Although two nuclear bombs were dropped on Hiroshima and Nagasaki, America’s strategy when it came to possessing weapons of such destructive power, was to avoid future conflicts. What’s more, the creation of the United Nations would also aid countries in settling disputes through compromise and the rule of law, the main one being that wars of conquest should be consigned to the pages of history.

The United Nations might be the most famous post-war institution, but another lesser-known institution was created around the same time. One that would change the global financial system forever.

5. Rebuilding the World

From the 1st to the 22nd of July, 1944, 730 delegates from the Allied nations came together at the Mount Washington Hotel in Bretton Woods, New Hampshire, resulting in the signing of the Bretton Woods Agreement. This would become the foundation for a new global financial system and would birth the World Bank and the International Monetary Fund, cementing America’s involvement in global affairs. However, not everyone was on board.

Despite allying themselves with the Western nations to defeat Hitler, the world’s second-largest power, the Soviet Union, was far from eager to play second fiddle to America’s new vision of the world. Soviet expansion in Eastern Europe and elsewhere was a major concern to America’s view of a democratic and free-trading world. As a bulwark against the Soviet Union’s spreading of communism, and at the behest of the Truman administration, the North Atlantic Treaty Organization (NATO) was created in 1949 and introduced as a military alliance designed to stop Russia from invading other countries in Europe.

6. The Coldest of Wars

This strategy was referred to as “containment,” as America wanted to contain the spread of Communism. So instead of scaling back their massive military machines created for World War II, both countries instead dedicated more of their budgets to growing their military might. The Cold War created geopolitical tension that would change America’s relationship with the world forever as they had to ally themselves with countries they would never have supported before and began clandestine operations in dozens of countries to contain Soviet influence.

This new strategy was troublesome as it meant supporting anti-communist dictators or supplying rebels with arms and money as they have in Afghanistan in 1979 and Nicaragua in 1985. America effectively became the policeman of the world, as during the Cold War they intervened in hundreds of disputes in numerous countries, either directly or by fighting a proxy war.

After the Berlin Wall fall in 1989 and the Soviet Union collapse just two years later, America could have taken those opportunities to sever ties with its allies and scale back its military. Instead, as the last superpower standing, Presidents George H.W. Bush and Bill Clinton both decided that it would be in America’s best interests and the world to maintain their involvement and managing of global affairs, arguing that America should be the great peacemaker.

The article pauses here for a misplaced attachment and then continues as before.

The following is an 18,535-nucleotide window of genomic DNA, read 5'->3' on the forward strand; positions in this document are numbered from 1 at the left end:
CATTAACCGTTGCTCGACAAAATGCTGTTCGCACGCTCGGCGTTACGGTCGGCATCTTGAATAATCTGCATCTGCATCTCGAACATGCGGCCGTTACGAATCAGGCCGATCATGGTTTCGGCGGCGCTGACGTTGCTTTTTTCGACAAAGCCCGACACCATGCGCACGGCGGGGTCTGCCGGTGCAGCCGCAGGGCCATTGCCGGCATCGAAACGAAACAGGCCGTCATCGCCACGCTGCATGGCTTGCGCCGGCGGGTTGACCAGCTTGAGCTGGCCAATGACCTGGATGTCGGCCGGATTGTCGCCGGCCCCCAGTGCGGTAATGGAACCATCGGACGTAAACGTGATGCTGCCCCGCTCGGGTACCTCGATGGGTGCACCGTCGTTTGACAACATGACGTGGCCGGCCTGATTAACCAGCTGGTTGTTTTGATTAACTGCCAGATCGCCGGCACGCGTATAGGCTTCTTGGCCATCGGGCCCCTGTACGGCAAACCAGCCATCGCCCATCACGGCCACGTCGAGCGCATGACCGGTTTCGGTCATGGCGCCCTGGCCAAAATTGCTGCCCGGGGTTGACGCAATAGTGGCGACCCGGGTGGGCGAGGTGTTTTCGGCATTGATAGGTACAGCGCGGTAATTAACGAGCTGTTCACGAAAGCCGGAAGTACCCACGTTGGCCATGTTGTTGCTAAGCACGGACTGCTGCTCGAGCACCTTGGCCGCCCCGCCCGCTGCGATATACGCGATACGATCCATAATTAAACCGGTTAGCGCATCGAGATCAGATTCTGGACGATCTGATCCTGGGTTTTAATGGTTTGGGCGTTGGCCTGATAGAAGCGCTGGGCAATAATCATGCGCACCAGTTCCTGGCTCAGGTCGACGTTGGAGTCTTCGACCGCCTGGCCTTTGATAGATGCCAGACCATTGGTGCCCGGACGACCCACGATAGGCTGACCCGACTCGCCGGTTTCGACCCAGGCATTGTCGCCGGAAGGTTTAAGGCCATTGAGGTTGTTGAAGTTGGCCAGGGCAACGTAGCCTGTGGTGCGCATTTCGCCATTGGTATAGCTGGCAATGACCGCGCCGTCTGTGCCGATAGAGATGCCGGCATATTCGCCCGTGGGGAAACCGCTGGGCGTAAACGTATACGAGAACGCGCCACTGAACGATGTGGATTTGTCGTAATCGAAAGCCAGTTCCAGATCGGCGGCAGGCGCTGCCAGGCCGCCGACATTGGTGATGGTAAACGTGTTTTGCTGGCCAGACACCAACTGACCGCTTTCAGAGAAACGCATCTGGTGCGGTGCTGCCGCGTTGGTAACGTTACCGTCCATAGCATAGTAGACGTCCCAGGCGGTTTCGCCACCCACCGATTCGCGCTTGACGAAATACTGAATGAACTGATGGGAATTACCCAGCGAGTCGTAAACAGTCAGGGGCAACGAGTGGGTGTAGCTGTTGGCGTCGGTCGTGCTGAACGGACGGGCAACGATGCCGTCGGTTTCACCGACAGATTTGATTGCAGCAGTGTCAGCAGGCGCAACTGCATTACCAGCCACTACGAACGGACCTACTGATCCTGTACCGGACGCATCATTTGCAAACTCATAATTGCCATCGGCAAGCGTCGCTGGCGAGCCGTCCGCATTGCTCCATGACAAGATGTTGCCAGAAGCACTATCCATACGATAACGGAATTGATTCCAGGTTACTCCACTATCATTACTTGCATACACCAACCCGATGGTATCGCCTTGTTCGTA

If you want to discover new info about The Cold War, here’s a book you may want to read.

Photo by Alexandros Michailidis from Shutterstock

7. The Expansion of NATO

Although NATO was created as an intergovernmental military alliance to stop the spread of communism, after the fall of the Soviet Union, arguably it had served its purpose and should have been disbanded. Instead, not only did America see the alliance as a way of keeping European nations united in the absence of the Soviet threat, NATO began bringing more nations into the fold. This decision and expansion have had a detrimental effect on the 21st century as when the autocratic and authoritarian leader of modern Russia, Vladimir Putin, was inaugurated as President on 7 May 2000, one of his key goals was the destruction of NATO.

Following the Ukrainian Revolution of Dignity in February 2014 and their stated intentions to join NATO, Putin decided enough was enough and annexed Crimea and supported pro-Russian separatists of the self-declared Donetsk and Luhansk republics. In 2021 and early 2022, Russian troops began massing on the Ukrainian border, and despite Putin denying he was planning to invade the country, no one believed him.

8. America vs Russia (again)

Putin’s justification for invading the sovereign nation of Ukraine was due to, in his eyes, the enlargement of NATO as he saw it as a direct threat to his country. Not only did he expect to conquer Ukraine easily, but he thought that it would be a stark warning to other nations that border Russia, or near Russia, that making moves to join NATO would come with serious consequences.

Unfortunately for Putin, and fortunately for the rest of the world, this strategy blew up in his face as not only has Ukraine put up one hell of a fight, but previously neutral nations like Sweden and Finland are actively seeking membership. If ever there was a time for America to remind everyone why it is the greatest superpower in the world, it is now.

The US Senate may have just approved President Biden’s $40 billion package of military, economic, and humanitarian aid for Ukraine, but if Putin decides to invade a NATO ally, America must again show how it put the ‘super’ into a superpower. No one wants to see a third world war, something Biden is acutely aware of, but in this new century, America must once again use its considerable influence and power to remind the world that freedom and democracy are the only way forward.

You may also want to read Still Believing These 14 Myths About GOP? It’s Time to STOP!